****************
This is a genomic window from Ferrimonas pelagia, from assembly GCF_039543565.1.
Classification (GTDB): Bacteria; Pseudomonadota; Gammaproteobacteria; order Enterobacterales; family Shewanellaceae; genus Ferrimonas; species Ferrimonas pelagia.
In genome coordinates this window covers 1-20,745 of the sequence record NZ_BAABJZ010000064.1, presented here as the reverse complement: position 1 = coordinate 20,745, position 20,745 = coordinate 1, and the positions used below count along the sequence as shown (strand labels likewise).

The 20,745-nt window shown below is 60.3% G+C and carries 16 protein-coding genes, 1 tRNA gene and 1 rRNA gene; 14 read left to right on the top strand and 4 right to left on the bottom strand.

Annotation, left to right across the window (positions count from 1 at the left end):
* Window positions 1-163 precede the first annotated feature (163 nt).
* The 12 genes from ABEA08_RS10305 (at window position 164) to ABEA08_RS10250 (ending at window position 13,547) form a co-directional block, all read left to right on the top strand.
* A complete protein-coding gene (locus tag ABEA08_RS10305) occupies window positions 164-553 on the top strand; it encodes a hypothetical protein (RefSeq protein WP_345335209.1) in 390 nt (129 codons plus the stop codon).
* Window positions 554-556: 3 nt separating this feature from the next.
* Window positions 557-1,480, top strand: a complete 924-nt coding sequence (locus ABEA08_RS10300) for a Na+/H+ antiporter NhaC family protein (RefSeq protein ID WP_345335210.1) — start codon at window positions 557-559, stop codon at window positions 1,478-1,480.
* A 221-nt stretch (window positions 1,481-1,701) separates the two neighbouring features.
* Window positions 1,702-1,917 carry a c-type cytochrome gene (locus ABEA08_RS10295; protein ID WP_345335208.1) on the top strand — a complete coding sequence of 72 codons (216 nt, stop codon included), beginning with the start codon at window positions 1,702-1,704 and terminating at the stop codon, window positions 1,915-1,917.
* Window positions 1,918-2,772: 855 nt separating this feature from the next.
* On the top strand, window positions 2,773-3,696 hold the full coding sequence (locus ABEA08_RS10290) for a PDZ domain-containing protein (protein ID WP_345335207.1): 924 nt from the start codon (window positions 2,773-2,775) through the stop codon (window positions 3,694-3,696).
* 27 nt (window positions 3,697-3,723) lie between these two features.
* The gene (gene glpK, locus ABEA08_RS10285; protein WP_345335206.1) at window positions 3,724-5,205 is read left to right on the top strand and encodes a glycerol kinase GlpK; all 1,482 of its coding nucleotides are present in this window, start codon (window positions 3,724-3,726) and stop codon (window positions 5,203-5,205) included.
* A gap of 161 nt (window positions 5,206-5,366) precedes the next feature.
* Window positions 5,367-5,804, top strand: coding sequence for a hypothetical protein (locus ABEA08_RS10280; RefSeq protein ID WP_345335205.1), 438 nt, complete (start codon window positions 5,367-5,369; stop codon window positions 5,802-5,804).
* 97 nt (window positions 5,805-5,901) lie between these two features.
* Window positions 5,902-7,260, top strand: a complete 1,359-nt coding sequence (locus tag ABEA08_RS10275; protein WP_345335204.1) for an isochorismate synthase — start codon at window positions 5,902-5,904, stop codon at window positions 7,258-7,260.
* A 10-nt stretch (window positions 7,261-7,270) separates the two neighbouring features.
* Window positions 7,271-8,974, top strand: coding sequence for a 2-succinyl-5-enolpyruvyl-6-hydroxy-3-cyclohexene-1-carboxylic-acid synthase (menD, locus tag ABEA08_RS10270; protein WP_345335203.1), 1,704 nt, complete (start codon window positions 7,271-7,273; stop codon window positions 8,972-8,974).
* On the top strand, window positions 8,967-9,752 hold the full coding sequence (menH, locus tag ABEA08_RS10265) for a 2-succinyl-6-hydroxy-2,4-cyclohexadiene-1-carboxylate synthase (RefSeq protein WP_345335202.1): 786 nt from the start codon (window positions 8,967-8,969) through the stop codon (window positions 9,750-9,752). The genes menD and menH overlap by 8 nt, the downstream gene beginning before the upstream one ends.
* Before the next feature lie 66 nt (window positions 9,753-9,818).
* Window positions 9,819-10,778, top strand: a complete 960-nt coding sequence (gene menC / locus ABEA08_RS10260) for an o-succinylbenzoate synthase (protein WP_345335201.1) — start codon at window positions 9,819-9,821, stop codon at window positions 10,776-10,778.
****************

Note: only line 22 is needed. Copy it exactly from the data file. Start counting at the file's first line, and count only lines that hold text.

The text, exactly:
* Window positions 7,271-8,974, top strand: coding sequence for a 2-succinyl-5-enolpyruvyl-6-hydroxy-3-cyclohexene-1-carboxylic-acid synthase (menD, locus tag ABEA08_RS10270; protein WP_345335203.1), 1,704 nt, complete (start codon window positions 7,271-7,273; stop codon window positions 8,972-8,974).